Toronto's Celestica, Inc. (Celestica) and San Francisco-based Recurrent Energy have recently agreed to enter into a joint venture to produce components for solar installations in Ontario. The partnership will support the region's rapidly-growing green economy by creating up to 2,300 jobs and manufa
Toronto's Celestica, Inc. (Celestica) and San Francisco-based Recurrent Energy have recently agreed to enter into a joint venture to produce components for solar installations in Ontario. The partnership will support the region's rapidly-growing green economy by creating up to 2,300 jobs and manufacturing domestically-produced materials for its career solar workers and students of renewable energy classes.
Celestica is a global provider of design and engineering expertise, electronics manufacturing, and supply chain management services with operations across North America, Europe, and Asia. The company's previous work in Ontario includes making components for the BlackBerry smartphone. Recurrent Energy is a subsidiary of Japan's Sharp Corporation that develops, builds, finances, and operates solar power systems in North America, Europe, and other emerging markets.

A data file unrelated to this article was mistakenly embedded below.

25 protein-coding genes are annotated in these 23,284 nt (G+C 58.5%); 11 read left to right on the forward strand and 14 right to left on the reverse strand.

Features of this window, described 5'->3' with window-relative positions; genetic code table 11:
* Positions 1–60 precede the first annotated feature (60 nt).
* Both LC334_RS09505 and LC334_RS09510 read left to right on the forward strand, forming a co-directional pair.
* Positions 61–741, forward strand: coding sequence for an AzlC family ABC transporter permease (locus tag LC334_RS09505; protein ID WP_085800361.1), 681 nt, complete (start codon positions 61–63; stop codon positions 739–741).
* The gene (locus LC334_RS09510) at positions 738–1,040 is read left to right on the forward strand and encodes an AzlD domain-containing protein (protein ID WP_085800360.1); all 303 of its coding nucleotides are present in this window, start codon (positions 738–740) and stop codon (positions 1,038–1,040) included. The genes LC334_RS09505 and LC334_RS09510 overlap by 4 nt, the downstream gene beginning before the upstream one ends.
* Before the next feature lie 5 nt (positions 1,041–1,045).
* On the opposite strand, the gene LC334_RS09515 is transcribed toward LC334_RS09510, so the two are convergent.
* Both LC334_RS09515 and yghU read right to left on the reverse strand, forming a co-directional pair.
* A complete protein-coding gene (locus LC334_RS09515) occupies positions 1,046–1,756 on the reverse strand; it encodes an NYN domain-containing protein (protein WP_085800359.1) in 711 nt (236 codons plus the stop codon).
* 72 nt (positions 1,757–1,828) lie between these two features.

Celestica will manufacture Recurrent Energy's solar panels at its facilities in Toronto. Recurrent Energy plans to use the modules in nineteen photovoltaic projects for which it has signed contracts with the Ontario Power Authority (OPA) to participate in its lucrative feed-in tariff program (FIT).
Photovoltaic Industry Number Two in N. America, on Course to Number One
The FIT pays producers of electricity from solar, wind, and biomass installations above-market rates to tie their projects into the provincial power grid, but it requires participating solar projects to include 60% made-in-Ontario materials and regional labour. The program creates enormous opportunities for green energy production as well as new career options. It also opens up new educational streams like photovoltaic system design and installation classes and other courses that train Ontario's workers and students for today's energy jobs.
Ontario saw a boom in its solar industry following its institution of the FIT. This growth culminated in the province ranking second in North America for installed photovoltaic capacity in 2010, and a recent analysis revealed that the region may be on course to surpass California and take first place in the coming year. In addition to creating green energy and jobs, Recurrent Energy and Celestica's contributions to this thriving industry will include materials to help the region's developers and solar class graduates meet the FIT's domestic content requirements. The joint venture joins a number of partnerships operating in the province that capitalize on the demand for solar power while they help Ontario make the switch to more environmentally-friendly forms of energy generation.